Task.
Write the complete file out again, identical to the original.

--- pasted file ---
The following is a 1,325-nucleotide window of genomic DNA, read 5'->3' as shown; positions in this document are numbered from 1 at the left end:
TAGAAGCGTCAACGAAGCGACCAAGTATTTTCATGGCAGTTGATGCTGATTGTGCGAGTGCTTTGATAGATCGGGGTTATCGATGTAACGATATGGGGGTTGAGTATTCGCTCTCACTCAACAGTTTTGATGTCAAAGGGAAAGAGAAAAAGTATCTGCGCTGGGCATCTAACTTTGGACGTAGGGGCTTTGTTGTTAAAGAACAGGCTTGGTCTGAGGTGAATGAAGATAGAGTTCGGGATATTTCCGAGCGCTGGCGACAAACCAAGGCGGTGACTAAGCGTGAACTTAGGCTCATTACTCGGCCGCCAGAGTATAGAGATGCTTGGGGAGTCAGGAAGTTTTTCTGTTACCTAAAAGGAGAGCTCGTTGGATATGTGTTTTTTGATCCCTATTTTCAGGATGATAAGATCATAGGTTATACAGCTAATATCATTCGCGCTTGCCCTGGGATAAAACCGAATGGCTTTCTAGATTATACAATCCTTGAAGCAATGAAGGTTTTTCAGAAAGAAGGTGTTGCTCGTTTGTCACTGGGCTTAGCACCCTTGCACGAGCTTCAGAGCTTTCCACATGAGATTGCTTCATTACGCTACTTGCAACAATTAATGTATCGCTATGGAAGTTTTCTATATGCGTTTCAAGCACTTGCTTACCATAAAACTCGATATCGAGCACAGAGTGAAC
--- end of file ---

The following is a 1,325-nucleotide window of genomic DNA, read 5'->3' as shown; positions in this document are numbered from 1 at the left end:
TAGAAGCGTCAACGAAGCGACCAAGTATTTTCATGGCAGTTGATGCTGATTGTGCGAGTGCTTTGATAGATCGGGGTTATCGATGTAACGATATGGGGGTTGAGTATTCGCTCTCACTCAACAGTTTTGATGTCAAAGGGAAAGAGAAAAAGTATCTGCGCTGGGCATCTAACTTTGGACGTAGGGGCTTTGTTGTTAAAGAACAGGCTTGGTCTGAGGTGAATGAAGATAGAGTTCGGGATATTTCCGAGCGCTGGCGACAAACCAAGGCGGTGACTAAGCGTGAACTTAGGCTCATTACTCGGCCGCCAGAGTATAGAGATGCTTGGGGAGTCAGGAAGTTTTTCTGTTACCTAAAAGGAGAGCTCGTTGGATATGTGTTTTTTGATCCCTATTTTCAGGATGATAAGATCATAGGTTATACAGCTAATATCATTCGCGCTTGCCCTGGGATAAAACCGAATGGCTTTCTAGATTATACAATCCTTGAAGCAATGAAGGTTTTTCAGAAAGAAGGTGTTGCTCGTTTGTCACTGGGCTTAGCACCCTTGCACGAGCTTCAGAGCTTTCCACATGAGATTGCTTCATTACGCTACTTGCAACAATTAATGTATCGCTATGGAAGTTTTCTATATGCGTTTCAAGCACTTGCTTACCATAAAACTCGATATCGAGCACAGAGTGAAC